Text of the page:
Viola is saddened at the loss of her brother, but realizes that she is in a dangerous “estate”. That is to mention her vulnerability as a female in the foreign land of Illyria, without the protection of a male figure. Viola devises a plan to disguise herself as a man under the name Cesario and seeks employment under Duke Orsino. Viola makes herself useful to Orsino and is soon made his page. Viola’s cleverness provide Duke Orsino with good advice, and she becomes his confidant.
Viola does this to protect her twin brother as she disguise as him as she puts on the guy type clothes(The Comedies of William Shakespeare, Kathleen Kuiper). Also, characters pretended to be someone they are not to find out hidden secrets about people, that they wouldn’t have known otherwise. In the story this is happened when, Sebastian pretends to be Cesario in front of Sir Toby and Sir Andrew(The Comedies of William Shakespeare, Kathleen Kuiper). Sebastian did this to find out the two servants true perception of him. If the characters would have know who was really “under the mask”, they would have found their real true love, and not be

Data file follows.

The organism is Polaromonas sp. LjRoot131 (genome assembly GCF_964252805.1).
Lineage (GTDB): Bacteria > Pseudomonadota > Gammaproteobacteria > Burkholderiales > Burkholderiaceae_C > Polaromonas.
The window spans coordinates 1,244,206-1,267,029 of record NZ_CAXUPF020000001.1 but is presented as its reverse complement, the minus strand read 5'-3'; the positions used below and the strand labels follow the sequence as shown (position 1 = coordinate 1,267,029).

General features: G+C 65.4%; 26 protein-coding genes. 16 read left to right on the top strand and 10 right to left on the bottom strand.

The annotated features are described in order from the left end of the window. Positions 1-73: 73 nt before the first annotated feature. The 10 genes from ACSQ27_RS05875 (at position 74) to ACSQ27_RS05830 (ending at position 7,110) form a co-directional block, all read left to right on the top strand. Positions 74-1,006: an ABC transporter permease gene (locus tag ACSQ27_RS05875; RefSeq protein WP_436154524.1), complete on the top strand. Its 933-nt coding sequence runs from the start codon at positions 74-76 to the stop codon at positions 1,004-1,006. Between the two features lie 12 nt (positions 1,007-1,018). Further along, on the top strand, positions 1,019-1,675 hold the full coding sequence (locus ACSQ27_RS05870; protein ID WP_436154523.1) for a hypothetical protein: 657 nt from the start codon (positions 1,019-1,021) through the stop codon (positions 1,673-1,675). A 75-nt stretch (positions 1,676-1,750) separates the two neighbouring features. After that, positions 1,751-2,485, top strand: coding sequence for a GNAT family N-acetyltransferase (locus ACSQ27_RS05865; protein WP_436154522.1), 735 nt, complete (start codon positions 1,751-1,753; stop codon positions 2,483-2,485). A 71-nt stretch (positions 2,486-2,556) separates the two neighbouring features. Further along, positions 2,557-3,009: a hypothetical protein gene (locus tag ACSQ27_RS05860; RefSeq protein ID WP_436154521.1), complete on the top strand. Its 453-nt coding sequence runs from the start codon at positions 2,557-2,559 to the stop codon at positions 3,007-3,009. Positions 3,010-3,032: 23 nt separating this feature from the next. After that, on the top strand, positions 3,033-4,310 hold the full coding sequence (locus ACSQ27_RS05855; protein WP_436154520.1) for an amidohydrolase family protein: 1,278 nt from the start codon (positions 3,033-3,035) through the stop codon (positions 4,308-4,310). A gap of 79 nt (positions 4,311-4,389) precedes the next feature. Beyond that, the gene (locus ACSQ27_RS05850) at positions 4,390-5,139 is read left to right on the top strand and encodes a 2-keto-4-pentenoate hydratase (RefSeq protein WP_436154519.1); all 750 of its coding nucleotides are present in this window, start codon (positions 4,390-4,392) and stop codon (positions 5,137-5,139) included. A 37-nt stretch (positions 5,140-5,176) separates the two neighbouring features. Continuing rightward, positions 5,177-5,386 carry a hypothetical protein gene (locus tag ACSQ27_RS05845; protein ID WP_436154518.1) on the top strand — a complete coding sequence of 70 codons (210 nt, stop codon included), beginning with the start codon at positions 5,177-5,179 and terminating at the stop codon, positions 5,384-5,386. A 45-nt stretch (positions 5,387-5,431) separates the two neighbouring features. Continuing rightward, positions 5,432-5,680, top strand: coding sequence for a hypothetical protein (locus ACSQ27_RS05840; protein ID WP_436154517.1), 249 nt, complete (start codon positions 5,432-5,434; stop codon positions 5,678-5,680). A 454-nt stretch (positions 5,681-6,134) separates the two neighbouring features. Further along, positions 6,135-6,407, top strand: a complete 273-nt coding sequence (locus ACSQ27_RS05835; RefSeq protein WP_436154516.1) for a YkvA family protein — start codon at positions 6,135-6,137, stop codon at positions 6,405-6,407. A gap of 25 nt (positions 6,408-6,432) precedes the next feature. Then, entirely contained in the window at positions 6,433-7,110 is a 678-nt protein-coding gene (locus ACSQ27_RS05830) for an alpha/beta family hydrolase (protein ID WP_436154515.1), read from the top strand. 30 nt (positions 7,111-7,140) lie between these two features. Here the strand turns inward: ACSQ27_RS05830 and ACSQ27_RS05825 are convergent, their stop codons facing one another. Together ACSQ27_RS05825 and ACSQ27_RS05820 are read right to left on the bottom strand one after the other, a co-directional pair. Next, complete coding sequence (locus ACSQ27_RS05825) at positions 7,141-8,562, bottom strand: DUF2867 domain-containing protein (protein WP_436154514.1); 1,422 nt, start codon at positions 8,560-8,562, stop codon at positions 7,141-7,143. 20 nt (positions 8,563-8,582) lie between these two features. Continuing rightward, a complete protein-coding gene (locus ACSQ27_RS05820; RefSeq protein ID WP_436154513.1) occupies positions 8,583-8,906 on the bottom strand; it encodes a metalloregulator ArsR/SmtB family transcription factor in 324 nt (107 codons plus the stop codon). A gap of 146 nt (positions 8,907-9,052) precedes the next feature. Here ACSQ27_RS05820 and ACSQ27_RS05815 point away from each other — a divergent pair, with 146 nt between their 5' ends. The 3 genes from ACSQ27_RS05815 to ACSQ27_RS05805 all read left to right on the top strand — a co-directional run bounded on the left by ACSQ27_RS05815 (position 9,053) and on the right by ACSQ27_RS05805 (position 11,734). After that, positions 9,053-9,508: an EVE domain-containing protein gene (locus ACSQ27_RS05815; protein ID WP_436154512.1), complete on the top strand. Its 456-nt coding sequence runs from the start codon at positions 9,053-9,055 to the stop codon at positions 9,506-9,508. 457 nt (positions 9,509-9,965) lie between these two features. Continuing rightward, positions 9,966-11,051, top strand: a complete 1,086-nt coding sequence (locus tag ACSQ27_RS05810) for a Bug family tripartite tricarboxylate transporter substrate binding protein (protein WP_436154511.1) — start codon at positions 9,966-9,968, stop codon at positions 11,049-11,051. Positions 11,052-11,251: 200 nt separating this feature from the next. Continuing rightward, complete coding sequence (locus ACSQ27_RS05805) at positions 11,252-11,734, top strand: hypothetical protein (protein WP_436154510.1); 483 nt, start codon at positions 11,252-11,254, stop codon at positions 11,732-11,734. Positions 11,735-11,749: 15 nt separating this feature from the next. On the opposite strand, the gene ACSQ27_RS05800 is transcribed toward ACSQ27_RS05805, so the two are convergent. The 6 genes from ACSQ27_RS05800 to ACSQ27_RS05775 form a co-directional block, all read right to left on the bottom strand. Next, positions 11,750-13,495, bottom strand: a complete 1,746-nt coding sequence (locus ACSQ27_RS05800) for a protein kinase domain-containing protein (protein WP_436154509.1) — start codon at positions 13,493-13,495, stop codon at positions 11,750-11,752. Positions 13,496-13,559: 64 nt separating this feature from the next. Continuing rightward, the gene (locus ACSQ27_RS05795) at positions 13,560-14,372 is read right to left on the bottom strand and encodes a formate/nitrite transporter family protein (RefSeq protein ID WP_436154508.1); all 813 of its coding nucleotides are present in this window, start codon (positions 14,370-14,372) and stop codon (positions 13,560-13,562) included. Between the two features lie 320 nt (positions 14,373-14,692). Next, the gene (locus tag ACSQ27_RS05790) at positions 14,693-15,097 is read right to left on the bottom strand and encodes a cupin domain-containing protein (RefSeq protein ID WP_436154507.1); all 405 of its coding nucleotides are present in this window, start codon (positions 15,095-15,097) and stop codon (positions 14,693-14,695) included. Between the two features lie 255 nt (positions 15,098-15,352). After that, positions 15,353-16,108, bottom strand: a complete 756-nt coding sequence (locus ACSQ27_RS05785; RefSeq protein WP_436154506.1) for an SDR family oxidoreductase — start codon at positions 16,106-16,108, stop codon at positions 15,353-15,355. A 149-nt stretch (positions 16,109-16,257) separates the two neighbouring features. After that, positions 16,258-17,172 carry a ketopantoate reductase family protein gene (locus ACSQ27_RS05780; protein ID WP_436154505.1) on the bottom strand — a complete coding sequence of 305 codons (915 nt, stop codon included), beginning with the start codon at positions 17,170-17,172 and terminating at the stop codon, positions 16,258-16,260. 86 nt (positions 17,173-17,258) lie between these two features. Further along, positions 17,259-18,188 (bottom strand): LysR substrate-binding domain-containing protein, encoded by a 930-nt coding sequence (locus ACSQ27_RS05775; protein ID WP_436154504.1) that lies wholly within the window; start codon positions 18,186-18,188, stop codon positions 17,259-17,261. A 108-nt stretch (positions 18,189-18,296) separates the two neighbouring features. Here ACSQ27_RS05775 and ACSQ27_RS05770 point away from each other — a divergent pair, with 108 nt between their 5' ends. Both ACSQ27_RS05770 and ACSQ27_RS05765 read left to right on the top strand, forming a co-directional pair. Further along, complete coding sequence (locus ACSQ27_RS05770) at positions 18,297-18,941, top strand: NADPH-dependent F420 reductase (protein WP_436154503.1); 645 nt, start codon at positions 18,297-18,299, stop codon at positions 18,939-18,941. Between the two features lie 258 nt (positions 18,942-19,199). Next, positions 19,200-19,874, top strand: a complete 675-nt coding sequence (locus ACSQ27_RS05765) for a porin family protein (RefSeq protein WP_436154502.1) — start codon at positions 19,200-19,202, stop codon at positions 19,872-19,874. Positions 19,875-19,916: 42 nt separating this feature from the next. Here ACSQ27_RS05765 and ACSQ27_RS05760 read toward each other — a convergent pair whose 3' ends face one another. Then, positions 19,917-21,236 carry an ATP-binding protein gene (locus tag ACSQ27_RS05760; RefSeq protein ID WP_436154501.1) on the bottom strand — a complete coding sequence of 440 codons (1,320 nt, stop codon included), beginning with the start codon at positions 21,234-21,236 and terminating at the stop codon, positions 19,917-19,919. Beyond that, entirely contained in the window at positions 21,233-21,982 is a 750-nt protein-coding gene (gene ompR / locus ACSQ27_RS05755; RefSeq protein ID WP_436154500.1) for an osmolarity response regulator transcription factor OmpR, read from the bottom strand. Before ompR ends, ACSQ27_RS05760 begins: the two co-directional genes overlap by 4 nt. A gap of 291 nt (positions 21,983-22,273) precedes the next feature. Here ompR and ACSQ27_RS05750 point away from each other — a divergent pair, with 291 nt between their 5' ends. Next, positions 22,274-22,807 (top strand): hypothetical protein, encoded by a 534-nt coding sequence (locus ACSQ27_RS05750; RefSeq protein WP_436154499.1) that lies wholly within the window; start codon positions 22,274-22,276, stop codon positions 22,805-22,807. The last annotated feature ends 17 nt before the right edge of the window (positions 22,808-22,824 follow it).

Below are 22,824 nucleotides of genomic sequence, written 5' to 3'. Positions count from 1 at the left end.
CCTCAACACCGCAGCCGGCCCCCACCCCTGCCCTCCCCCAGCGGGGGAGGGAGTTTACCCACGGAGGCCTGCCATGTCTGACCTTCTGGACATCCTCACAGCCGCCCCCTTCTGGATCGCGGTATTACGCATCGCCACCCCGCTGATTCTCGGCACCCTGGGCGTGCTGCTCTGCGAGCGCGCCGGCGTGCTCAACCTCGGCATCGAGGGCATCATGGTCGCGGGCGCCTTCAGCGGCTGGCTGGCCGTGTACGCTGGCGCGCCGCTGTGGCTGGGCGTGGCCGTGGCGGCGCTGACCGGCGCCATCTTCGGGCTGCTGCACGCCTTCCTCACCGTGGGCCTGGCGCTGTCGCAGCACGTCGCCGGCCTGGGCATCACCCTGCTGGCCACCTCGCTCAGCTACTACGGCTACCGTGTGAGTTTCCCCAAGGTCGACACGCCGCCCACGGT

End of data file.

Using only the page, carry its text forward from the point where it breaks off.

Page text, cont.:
Shakespeare’s depiction of Oberon’s use of deceptive love for selfish persuasion efficiently demonstrates the inherent dangers to the deceived beloved’s psyche and mental stability that emanate from using false forces. Another important form of affection-driven deception that can be found in one of these comedies is in both the spoken word and written sentiments of the plays’ respective characters. As there words as only as reliable as the recipient 's perception of their creator, they are neither intrinsically innocent and true nor malevolent and false but are subject to the intentions of their author. Shakespeare’s most obvious and in-depth example of deception via the written word is the tale of Puritan Malvolio in Twelfth Night.